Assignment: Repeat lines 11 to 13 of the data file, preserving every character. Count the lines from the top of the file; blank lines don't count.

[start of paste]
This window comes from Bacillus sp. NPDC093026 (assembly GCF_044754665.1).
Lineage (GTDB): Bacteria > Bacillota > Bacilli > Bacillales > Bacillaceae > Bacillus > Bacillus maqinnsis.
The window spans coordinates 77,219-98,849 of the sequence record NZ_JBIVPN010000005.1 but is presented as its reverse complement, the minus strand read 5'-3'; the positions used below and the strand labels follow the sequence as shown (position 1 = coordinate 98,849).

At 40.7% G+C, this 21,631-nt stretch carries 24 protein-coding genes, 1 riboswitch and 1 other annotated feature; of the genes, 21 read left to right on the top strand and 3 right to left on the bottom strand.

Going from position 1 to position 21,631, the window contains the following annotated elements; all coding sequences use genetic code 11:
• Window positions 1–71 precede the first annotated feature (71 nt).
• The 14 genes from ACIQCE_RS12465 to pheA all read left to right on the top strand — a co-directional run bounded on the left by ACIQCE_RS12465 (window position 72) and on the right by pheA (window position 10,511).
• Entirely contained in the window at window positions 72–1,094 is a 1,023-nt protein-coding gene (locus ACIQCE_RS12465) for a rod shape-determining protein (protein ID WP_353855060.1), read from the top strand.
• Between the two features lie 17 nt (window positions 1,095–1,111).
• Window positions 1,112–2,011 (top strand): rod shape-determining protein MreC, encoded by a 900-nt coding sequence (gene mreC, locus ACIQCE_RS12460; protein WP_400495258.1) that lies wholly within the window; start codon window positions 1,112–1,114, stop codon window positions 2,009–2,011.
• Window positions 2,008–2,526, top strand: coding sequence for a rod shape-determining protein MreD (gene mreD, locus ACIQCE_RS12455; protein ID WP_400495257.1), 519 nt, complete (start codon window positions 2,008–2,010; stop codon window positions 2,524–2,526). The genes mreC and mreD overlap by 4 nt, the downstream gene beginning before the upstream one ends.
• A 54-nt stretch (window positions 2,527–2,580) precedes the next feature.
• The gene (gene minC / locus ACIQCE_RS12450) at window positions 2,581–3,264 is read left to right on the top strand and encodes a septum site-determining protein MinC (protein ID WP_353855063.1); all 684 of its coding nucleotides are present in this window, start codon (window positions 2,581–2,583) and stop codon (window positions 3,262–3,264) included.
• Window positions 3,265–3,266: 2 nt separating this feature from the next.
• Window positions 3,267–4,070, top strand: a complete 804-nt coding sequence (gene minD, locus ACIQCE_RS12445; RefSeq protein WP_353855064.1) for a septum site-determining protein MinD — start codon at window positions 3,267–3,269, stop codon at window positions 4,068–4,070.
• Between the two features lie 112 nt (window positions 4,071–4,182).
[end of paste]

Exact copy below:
• Window positions 2,008–2,526, top strand: coding sequence for a rod shape-determining protein MreD (gene mreD, locus ACIQCE_RS12455; protein ID WP_400495257.1), 519 nt, complete (start codon window positions 2,008–2,010; stop codon window positions 2,524–2,526). The genes mreC and mreD overlap by 4 nt, the downstream gene beginning before the upstream one ends.
• A 54-nt stretch (window positions 2,527–2,580) precedes the next feature.
• The gene (gene minC / locus ACIQCE_RS12450) at window positions 2,581–3,264 is read left to right on the top strand and encodes a septum site-determining protein MinC (protein ID WP_353855063.1); all 684 of its coding nucleotides are present in this window, start codon (window positions 2,581–2,583) and stop codon (window positions 3,262–3,264) included.